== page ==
THE "systemic risk" and "systemic failure" of the West's financial system have been concepts hanging around the fringes of economic thought for months. The expressions, suggesting a complete breakdown in the complicated arrangements by which money is channeled around the world, attracting fees and doing little else, were shunned by the bulk of the economic community.

But by late this week, they suddenly seemed to be on the lips of economic pundits. This followed the announcement that big banks and brokerage firms had agreed to policy changes aimed at "easing the risk of a collapse in the $US62 trillion market for credit-default swaps".

Apart from some of those who have been highlighting systemic risk and/or failure for some time, the fact this was suddenly a topic of conversation for bankers and regulators might explain the extraordinary plunge in financial stocks on Wednesday in New York .

We're on the air every Friday.

Tim Wood of , John Grant and I are back in our weekly session on the markets. This week we debate what the market is telling us, near-term. It should be fascinating. You will be able to access the interview by clicking here .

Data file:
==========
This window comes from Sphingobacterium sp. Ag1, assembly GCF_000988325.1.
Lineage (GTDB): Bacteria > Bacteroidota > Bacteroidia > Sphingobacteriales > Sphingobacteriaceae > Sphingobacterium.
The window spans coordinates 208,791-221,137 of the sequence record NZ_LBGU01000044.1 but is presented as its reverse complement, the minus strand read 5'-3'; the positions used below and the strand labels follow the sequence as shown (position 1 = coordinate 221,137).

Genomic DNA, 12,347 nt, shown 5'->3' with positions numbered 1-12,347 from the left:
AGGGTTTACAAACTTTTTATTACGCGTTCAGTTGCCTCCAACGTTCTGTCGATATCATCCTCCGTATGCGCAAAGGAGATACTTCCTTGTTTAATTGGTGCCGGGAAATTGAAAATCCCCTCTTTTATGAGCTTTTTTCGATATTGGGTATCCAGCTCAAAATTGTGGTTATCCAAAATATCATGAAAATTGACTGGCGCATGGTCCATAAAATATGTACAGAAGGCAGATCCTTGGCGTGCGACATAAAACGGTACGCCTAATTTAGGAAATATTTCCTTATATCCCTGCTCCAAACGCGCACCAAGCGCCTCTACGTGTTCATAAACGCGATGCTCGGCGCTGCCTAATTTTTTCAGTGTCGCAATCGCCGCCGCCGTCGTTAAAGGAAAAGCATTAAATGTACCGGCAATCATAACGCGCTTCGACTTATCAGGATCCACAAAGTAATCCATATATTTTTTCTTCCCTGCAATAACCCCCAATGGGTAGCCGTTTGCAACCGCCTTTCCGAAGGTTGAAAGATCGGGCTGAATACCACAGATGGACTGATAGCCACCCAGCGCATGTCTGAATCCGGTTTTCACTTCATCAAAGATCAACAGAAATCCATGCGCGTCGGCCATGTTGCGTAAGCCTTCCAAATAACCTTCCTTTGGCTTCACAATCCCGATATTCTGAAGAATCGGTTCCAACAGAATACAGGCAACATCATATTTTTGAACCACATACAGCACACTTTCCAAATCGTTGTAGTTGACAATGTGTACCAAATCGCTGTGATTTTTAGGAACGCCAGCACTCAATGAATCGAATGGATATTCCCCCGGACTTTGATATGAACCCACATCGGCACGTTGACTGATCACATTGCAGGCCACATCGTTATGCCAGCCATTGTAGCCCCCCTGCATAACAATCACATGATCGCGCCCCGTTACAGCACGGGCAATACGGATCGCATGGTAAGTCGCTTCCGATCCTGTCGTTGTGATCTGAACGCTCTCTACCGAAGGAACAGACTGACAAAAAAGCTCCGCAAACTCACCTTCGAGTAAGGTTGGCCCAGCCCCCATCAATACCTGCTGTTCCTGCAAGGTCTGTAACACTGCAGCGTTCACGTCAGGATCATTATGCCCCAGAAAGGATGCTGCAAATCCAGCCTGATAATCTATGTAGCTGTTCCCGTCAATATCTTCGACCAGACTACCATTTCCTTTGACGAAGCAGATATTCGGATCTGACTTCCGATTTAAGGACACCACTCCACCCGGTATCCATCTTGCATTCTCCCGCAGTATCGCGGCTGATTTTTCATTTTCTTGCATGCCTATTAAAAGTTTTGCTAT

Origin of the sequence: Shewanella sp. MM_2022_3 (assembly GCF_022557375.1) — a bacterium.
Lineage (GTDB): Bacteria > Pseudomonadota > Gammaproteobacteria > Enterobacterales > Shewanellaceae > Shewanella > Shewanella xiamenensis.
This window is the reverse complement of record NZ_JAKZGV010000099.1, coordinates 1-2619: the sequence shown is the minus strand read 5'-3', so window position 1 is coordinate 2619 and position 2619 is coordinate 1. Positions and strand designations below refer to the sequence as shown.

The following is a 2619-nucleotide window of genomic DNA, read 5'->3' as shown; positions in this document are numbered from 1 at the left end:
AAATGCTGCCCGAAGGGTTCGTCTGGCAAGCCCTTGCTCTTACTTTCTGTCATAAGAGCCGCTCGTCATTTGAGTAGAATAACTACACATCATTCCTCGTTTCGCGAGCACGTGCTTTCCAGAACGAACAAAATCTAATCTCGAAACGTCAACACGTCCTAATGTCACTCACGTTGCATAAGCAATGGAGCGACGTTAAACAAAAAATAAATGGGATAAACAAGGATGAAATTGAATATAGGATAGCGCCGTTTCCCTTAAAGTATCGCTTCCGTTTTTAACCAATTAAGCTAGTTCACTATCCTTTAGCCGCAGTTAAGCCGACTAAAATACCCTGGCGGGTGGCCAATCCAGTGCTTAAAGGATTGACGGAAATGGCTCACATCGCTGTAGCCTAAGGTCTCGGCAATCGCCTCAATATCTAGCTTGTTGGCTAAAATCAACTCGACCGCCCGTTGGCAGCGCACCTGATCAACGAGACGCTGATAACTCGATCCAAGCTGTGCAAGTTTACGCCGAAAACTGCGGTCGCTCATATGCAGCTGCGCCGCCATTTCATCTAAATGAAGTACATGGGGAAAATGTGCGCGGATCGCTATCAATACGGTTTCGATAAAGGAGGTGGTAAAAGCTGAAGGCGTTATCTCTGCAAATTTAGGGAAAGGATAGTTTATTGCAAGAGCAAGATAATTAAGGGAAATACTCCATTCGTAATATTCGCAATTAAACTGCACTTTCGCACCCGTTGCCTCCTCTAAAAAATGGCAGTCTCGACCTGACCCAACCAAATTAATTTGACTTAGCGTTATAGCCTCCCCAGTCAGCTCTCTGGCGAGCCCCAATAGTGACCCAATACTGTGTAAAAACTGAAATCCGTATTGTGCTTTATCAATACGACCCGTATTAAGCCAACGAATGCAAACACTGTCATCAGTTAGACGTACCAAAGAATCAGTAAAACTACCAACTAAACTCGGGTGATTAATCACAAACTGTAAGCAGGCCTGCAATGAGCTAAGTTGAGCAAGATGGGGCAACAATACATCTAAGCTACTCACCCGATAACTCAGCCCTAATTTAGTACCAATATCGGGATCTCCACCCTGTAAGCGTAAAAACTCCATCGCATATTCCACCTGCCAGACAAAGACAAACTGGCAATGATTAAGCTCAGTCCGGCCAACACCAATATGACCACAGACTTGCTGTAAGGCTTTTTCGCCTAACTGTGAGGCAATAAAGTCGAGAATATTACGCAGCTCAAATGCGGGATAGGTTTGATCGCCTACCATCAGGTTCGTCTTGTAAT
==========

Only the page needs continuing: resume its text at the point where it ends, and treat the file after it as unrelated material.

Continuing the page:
New IPTV program going strong.

This week's show on is packed with information about the direction of the markets. I'm on every Thursday at 4:00 pm EDT . You can find the archives of my latest programs by clicking here .

Please make an appointment to discuss our investment strategies by calling Claire or Tony at (517) 699-1554, ext 10 or 11. Or e-mail us at .

Anthony M. Cherniawski,
President and CIO

As a State Registered Investment Advisor, The Practical Investor (TPI) manages private client investment portfolios using a proprietary investment strategy created by Chief Investment Officer Tony Cherniawski. Throughout 2000-01, when many investors felt the pain of double digit market losses, TPI successfully navigated the choppy investment waters, creating a profit for our private investment clients. With a focus on preserving assets and capitalizing on opportunities, TPI clients benefited greatly from the TPI strategies, allowing them to stay on track with their life goals

Disclaimer: The content in this article is written for educational and informational purposes only.  There is no offer or recommendation to buy or sell any security and no information contained here should be interpreted or construed as investment advice. Do you own due diligence as the information in this article is the opinion of Anthony M. Cherniawski and subject to change without notice.